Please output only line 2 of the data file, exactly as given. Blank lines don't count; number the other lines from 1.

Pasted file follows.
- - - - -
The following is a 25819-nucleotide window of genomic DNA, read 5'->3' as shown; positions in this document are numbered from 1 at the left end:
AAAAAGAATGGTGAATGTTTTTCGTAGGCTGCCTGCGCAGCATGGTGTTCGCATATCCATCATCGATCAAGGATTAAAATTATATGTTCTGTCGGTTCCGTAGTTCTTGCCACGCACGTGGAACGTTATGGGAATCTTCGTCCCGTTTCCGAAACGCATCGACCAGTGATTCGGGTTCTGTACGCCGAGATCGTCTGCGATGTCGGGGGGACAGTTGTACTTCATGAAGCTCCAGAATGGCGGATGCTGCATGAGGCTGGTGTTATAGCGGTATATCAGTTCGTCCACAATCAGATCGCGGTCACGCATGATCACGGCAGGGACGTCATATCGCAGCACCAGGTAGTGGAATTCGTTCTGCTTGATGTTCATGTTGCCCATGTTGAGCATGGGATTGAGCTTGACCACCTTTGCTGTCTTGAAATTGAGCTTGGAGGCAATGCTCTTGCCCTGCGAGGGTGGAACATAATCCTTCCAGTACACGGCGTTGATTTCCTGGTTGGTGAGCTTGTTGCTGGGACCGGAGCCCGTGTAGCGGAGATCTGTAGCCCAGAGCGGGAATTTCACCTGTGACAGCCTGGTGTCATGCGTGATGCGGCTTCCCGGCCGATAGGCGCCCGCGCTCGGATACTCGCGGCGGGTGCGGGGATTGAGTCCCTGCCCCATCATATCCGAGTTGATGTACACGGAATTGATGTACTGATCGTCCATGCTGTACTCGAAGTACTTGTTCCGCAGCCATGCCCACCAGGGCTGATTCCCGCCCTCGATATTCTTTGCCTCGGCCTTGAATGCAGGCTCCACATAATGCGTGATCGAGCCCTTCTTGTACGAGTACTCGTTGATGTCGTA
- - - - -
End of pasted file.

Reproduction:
AAAAAGAATGGTGAATGTTTTTCGTAGGCTGCCTGCGCAGCATGGTGTTCGCATATCCATCATCGATCAAGGATTAAAATTATATGTTCTGTCGGTTCCGTAGTTCTTGCCACGCACGTGGAACGTTATGGGAATCTTCGTCCCGTTTCCGAAACGCATCGACCAGTGATTCGGGTTCTGTACGCCGAGATCGTCTGCGATGTCGGGGGGACAGTTGTACTTCATGAAGCTCCAGAATGGCGGATGCTGCATGAGGCTGGTGTTATAGCGGTATATCAGTTCGTCCACAATCAGATCGCGGTCACGCATGATCACGGCAGGGACGTCATATCGCAGCACCAGGTAGTGGAATTCGTTCTGCTTGATGTTCATGTTGCCCATGTTGAGCATGGGATTGAGCTTGACCACCTTTGCTGTCTTGAAATTGAGCTTGGAGGCAATGCTCTTGCCCTGCGAGGGTGGAACATAATCCTTCCAGTACACGGCGTTGATTTCCTGGTTGGTGAGCTTGTTGCTGGGACCGGAGCCCGTGTAGCGGAGATCTGTAGCCCAGAGCGGGAATTTCACCTGTGACAGCCTGGTGTCATGCGTGATGCGGCTTCCCGGCCGATAGGCGCCCGCGCTCGGATACTCGCGGCGGGTGCGGGGATTGAGTCCCTGCCCCATCATATCCGAGTTGATGTACACGGAATTGATGTACTGATCGTCCATGCTGTACTCGAAGTACTTGTTCCGCAGCCATGCCCACCAGGGCTGATTCCCGCCCTCGATATTCTTTGCCTCGGCCTTGAATGCAGGCTCCACATAATGCGTGATCGAGCCCTTCTTGTACGAGTACTCGTTGATGTCGTA